A 98 minute pilot disguised as a movie
Image Courtesy of IMPawards.com
Director: Dave Filoni
Notable Cast: Samuel L Jackson, Matt Lanter, Tom Kane, Catherine Taber, Anthony Daniels
It’s getting harder and harder to defend George Lucas. After the original Star Wars trilogy, he seemed to want to do smaller films like American Graffiti. Instead, he went and did the prequels as well as plenty of projects designed to cash in on the Star Wars franchise including adventures about the Ewoks, etc. His “desire” to do something else besides big budget productions has never been realized, as he’s done nothing that isn’t related to either that universe or the Indiana Jones universe he and Steven Spielberg created together. So one could really question his desire to make a film like his friend Francis Ford Coppola did in Youth without Youth, a small independent feature that disappeared from theatres as quickly as it arrived into them. If Lucas’s idea of small independent features is a 90 minute advertisement for his television show detailing the back story of his original trilogy even further, then perhaps he ought to at least be honest about it. And if the television show is to have he same quality as the pilot episode known as Star Wars: The Clone Wars, then perhaps it’ll have a quick death.
Focusing on the time between Revenge of the Sith and Attack of the Clones in the canon that is Star Wars, the film focuses on the kidnapping of Jabba the Hut’s son by the Seperatists. It’s up to the Jedi to save him. And to go into any detail would be to revisit one of 2008’s worst theatrical experiences, a film that has Star Wars in its name but has nothing of the magic involved in any of the series.
Even the new trilogy had some of the old magic from Lucas’s original trilogy, but his new film has none of the soul. The film’s problem is that it says its Star Wars, but nothing about the film has anything similar to the other six films in the series. Even John Williams’ signature score has been altered up and redone, making it into something that’s a pure commercial project. Whereas even the new trilogy had some claim to artistic legitimacy, as the back story of the series is something that could be mined, continuing to engage in the past of the series is almost fitting as Lucas seemingly can’t let go of anything related to his original masterpiece. He isn’t even moving past Return of the Jedi, which has a lot of fertile grounds. He’s stuck going into the one area he knows and that’s all. It’s kind of sad that as a producer this is the only thing he will ever do, most likely, because a small meaningful film is something he talks about doing but doesn’t seem like he’ll ever actually do.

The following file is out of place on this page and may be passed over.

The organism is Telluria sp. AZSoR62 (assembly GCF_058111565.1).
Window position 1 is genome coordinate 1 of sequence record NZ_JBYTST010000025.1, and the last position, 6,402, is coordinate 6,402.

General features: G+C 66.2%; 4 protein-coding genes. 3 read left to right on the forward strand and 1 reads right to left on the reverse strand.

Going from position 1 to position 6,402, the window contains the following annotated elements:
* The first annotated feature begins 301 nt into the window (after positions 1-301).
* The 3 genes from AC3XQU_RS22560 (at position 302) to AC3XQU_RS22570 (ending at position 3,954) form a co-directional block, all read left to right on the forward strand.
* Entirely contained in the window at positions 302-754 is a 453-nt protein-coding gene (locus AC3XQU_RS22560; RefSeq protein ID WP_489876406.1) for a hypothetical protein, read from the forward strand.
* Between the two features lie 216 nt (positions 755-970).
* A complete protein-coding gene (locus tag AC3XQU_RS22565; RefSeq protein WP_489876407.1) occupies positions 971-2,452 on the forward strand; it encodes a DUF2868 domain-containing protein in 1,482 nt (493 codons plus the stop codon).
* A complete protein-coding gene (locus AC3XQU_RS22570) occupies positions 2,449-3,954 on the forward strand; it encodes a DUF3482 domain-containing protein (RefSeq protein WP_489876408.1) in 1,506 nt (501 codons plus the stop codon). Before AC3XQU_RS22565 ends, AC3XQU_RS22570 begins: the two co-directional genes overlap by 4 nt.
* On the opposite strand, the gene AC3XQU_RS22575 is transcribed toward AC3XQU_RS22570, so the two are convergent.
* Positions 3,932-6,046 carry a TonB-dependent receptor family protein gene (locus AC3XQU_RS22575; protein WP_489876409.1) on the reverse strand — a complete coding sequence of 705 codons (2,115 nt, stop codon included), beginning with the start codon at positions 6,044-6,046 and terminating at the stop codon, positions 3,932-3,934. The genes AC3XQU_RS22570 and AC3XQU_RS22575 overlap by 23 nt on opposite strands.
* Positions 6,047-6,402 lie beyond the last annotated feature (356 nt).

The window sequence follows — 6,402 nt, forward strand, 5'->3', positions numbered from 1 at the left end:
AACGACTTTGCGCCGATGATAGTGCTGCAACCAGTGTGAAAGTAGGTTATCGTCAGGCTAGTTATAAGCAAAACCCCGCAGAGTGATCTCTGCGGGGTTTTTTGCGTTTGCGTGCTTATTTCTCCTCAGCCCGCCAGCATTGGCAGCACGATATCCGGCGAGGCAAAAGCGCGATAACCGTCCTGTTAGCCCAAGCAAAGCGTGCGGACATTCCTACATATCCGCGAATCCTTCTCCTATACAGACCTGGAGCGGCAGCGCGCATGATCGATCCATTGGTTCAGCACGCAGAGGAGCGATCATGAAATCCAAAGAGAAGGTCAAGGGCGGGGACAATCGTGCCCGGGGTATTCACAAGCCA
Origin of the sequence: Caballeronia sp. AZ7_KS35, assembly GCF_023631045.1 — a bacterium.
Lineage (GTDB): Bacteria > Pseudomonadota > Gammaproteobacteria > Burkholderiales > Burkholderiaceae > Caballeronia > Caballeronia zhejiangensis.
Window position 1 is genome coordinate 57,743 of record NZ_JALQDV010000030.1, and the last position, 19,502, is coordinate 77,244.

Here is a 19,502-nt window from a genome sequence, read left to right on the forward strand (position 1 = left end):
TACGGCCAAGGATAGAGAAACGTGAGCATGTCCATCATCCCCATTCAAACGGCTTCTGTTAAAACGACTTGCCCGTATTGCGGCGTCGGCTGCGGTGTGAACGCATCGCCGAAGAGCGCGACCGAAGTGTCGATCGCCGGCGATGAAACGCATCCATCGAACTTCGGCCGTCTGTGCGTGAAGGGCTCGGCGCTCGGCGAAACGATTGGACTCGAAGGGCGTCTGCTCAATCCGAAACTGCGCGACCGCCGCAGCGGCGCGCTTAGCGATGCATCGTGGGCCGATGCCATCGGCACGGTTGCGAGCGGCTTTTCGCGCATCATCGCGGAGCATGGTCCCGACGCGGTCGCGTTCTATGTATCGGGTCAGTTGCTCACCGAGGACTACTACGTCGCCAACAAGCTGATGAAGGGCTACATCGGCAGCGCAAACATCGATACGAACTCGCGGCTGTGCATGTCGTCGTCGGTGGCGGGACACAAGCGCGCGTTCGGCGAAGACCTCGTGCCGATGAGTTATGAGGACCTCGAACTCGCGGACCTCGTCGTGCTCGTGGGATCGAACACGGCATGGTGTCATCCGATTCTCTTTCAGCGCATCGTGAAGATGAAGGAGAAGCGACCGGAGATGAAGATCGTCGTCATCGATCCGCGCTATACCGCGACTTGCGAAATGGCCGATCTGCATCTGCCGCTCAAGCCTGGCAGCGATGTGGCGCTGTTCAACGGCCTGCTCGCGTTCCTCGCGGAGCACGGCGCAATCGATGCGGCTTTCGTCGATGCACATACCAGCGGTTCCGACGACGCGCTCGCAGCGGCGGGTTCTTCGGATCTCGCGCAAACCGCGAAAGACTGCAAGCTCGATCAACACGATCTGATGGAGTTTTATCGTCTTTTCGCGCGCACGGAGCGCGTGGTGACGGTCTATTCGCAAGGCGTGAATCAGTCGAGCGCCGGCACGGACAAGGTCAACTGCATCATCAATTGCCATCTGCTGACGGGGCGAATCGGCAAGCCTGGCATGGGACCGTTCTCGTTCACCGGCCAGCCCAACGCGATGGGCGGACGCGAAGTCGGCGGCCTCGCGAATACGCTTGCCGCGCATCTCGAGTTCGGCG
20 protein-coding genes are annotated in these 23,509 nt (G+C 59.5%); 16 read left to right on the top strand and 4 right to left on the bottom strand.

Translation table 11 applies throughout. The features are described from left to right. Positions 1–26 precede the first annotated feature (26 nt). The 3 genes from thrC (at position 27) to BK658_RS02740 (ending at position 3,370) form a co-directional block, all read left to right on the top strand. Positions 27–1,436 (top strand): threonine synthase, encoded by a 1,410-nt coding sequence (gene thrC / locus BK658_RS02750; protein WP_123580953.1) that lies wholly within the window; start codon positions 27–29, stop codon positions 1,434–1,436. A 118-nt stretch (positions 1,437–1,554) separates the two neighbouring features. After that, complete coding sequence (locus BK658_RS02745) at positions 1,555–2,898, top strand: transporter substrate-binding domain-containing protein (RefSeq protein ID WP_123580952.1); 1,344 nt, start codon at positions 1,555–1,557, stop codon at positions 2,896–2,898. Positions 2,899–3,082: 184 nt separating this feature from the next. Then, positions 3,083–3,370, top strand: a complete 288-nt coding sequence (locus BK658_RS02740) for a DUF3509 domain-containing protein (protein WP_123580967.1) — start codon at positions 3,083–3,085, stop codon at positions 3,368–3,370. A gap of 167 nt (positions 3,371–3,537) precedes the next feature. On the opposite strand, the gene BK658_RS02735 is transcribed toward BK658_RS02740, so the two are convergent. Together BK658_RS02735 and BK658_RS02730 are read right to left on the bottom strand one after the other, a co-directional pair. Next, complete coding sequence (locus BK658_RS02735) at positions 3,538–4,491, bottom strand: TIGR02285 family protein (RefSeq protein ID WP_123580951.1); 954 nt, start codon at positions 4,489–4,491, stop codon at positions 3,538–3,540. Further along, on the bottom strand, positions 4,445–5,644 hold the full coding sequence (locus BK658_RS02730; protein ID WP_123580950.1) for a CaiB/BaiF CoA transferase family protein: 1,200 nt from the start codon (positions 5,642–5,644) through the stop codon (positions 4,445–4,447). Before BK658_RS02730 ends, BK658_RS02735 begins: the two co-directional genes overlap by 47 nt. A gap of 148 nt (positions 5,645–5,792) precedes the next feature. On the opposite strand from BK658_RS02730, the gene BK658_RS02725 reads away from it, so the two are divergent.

It does look pretty, though, and if anything the film is a marvel of animation. It certainly looks better than any of the animated films to come out in 2008. Lucas has raised the bar for how good an animated film can look with this film, but that’s about it. It’s antiseptic at best; pretty images don’t equate to an engaging story, witty dialogue or well developed characters. For all the beauty of the computer animation, there’s nothing to engage the brain. It’s a wonder for the eyes, but nothing else. This is a film devoid of a soul. It doesn’t help that almost the entire cast from any of the prequels, outside of Samuel L Jackson as Mace Windu and Anthony Daniels as C3PO (making him the only person to appear in all seven films), leaving the film with familiar characters with different voices. It’s the same as if Kermit the Frog was voiced by Jason Statham; it just doesn’t sound right.
The Star Wars juggernaut is one in which George Lucas has made a substantial fortune. It’s a shame that it’s the only thing he seems intent on doing, and the final depth in quality has hit with Star Wars: The Clone Wars.
FINAL RATING (ON A SCALE OF 1-5 BUCKETS):
Tags: George Lucas, Samuel L. Jackson, Star Wars